British-Indian writer Salman Rushdie spoke about the role of literature in the public and private sphere, and several other topics at a free event hosted by SSMU on Friday evening. Rushdie is the author of several novels which tackle themes from the partition of India to the immigrant experience in Britain. He won the Booker Prize in 1981 and was knighted for his literary achievements in 2008, but may be best known for receiving a fatwa ordering his death from Ayatollah Khomeinei of Iran in 1989 for his novel The Satanic Verses. The Daily was able to sit down with him for a few minutes after his talk.
McGill Daily: The Master and Margarita is said to have a large influence on you. One of the quotes associated with you from the novel is the idea that “manuscripts don’t burn.”
Salman Rushdie: It’s very strange, I think, in retrospect the way in which the story of Bulgakov’s novel has come to echo what happened to The Satanic Verses. That novel was also banned and ridiculed, and really didn’t even exist in a full Russian version until more or less the fall of communism. It’s really quite extraordinary that the books should have those parallel lives.
And then of course [The Master and Margarita] contains the question of destroying the text. In that case, of course, the text [in the book] is destroyed by the author, the Master himself. He doesn’t like his creation, and the Devil is the one who is shocked by the idea that he should try to destroy the book. It’s the Devil that says “Manuscripts don’t burn.” I’ve always thought it’s a very beautiful line, because what it means, of course, is that ideas are imperishable. There’s a line like it in a great play by Swiss playwright Friedrich Dürrenmatt, a play called “The Physicist,” in which one of the characters says, “What has once been thought cannot be un-thought.” I think that’s true and I think Bulgakov knew that was true.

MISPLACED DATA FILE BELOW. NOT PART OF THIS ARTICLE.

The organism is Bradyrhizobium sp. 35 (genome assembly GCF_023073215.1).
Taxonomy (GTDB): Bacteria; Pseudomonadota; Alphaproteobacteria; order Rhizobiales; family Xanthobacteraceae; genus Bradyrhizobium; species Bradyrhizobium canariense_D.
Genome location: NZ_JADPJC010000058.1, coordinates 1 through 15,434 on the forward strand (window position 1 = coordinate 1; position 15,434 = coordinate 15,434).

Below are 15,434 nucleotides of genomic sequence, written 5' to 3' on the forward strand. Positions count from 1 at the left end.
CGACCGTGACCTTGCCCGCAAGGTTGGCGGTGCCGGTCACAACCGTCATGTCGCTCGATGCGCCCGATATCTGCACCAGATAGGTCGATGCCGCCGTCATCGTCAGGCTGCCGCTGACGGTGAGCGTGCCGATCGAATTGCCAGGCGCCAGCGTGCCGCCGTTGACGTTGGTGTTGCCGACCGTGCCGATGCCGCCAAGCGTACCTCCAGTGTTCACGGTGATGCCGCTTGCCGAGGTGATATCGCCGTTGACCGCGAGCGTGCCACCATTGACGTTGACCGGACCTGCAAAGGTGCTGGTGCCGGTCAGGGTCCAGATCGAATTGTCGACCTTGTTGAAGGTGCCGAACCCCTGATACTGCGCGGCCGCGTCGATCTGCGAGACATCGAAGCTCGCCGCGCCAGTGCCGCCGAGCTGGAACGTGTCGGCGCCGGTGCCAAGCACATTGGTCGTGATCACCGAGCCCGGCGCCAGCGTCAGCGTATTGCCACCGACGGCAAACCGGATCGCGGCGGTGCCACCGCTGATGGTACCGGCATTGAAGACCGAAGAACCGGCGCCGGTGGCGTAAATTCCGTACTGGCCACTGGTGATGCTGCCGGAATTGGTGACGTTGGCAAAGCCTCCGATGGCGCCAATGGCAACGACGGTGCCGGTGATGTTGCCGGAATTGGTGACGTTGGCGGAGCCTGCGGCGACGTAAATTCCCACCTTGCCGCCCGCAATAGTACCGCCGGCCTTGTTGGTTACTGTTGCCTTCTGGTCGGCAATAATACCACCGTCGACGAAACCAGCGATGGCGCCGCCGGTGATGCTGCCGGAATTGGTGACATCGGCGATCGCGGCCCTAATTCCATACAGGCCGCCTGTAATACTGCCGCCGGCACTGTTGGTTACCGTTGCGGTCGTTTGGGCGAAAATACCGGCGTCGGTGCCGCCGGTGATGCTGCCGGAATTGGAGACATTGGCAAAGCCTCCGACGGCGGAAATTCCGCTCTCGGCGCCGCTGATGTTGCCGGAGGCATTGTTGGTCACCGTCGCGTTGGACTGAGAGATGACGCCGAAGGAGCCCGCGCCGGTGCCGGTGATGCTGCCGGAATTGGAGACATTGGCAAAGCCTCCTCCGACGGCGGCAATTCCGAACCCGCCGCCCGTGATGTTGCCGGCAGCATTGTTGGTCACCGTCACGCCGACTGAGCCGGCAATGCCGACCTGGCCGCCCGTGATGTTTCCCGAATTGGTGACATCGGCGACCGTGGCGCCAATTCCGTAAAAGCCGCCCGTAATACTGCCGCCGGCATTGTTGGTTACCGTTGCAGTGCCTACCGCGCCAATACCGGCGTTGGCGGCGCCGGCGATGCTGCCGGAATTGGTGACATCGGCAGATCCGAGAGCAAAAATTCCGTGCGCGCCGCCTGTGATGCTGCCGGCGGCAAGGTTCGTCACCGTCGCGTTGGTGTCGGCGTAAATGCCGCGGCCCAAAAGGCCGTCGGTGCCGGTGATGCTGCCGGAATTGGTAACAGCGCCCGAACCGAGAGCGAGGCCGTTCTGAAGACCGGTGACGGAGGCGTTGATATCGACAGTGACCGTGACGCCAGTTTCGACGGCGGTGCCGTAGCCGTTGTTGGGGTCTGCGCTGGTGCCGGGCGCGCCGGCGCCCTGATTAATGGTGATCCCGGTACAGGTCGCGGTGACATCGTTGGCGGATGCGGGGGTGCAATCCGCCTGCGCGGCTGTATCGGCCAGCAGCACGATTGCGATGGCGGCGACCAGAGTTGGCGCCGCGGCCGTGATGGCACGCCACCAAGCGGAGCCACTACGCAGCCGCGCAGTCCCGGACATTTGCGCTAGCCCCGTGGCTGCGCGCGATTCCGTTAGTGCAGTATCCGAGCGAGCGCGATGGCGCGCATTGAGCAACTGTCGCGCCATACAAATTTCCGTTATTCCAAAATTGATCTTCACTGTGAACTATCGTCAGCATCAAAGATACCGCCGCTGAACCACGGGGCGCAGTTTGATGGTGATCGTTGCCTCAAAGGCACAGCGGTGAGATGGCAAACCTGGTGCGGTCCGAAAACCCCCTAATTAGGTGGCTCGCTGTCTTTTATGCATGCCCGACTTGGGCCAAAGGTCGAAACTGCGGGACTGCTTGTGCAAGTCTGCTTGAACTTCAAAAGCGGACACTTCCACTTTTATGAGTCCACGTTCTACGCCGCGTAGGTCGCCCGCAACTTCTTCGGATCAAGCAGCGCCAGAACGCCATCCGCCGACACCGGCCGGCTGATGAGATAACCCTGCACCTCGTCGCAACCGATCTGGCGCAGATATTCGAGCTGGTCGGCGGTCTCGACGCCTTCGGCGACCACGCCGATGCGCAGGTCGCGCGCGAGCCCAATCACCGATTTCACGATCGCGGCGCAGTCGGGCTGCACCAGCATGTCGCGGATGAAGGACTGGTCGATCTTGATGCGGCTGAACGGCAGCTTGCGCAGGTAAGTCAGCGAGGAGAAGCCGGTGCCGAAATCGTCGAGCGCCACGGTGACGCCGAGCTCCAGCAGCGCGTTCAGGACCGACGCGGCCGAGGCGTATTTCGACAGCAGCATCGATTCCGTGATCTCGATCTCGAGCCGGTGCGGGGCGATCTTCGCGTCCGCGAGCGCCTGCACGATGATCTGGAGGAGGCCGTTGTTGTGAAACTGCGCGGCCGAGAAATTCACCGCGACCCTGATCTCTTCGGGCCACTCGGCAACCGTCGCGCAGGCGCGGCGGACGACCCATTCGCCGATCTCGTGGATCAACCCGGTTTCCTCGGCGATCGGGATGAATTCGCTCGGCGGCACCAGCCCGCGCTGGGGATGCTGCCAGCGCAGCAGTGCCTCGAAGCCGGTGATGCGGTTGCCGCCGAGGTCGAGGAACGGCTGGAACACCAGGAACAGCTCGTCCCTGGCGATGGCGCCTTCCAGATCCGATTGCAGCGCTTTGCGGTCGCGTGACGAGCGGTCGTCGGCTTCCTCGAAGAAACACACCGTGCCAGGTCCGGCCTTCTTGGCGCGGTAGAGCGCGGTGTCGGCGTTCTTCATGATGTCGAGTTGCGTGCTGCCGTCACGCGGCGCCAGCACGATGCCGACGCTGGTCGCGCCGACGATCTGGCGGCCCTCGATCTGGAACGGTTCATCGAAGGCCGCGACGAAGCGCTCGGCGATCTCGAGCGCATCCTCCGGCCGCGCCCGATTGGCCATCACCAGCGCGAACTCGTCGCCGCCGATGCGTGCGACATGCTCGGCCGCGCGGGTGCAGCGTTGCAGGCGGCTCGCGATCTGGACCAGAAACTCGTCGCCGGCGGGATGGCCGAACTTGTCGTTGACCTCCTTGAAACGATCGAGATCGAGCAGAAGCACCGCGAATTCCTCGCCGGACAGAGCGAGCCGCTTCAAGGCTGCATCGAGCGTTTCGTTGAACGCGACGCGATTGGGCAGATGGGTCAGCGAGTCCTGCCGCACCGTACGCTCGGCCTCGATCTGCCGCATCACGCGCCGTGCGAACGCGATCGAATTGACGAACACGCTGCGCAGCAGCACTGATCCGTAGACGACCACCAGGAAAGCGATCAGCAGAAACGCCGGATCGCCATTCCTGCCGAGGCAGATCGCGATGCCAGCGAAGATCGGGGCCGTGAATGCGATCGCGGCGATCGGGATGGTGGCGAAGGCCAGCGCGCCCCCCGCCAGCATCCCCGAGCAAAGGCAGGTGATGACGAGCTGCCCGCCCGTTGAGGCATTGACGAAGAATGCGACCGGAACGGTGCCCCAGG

MD: Another Bulgakov quip associated with you is that “Books survive, writers don’t.” Clearly you’ve survived, but 38 people associated with The Satanic Verses did not, or received death threats.
SR: There were all kinds of people who were attacked. It was a terrible time and I think that the courage with which publishers and booksellers withstood these threats has never been given enough credit. Really, this was a battle fought by ordinary people. It was not fought by great public figures…. [There were] other attacks of bookstores around the world, and attacks on people connected with the publication – at least one of whom was sadly murdered, which was the book’s Japanese translator.
MD: A major theme in The Satanic Verses is a “critique of the closed, and absolute belief system.” In your 20 years since writing it, how have you seen “closed and absolute systems” change or evolve, either politically or religiously?
SR: Well, I think there is more now about than there was then. It’s easy to say that that’s something that’s been happening in the Islamic world, and it has. But it’s also been happening in the extremes of North American Christianity. And more depressing, I’ve just come back from India, and it’s quite clear there’s a growth of sectarian extremism in India. It’s not just in Islam but in Hinduism as well: a kind of intolerance and censoriousness which was never characteristic of Hinduism.
MD: Why do you think that is?
SR: Everybody wants to get in on the act. What happens is people see it working for one community and they think they want some of that too. I’ve always thought one of the things about extremism, of which the extreme form is terrorism, is that there is a kind of glamour about it. It makes otherwise unimportant lives feel momentarily important.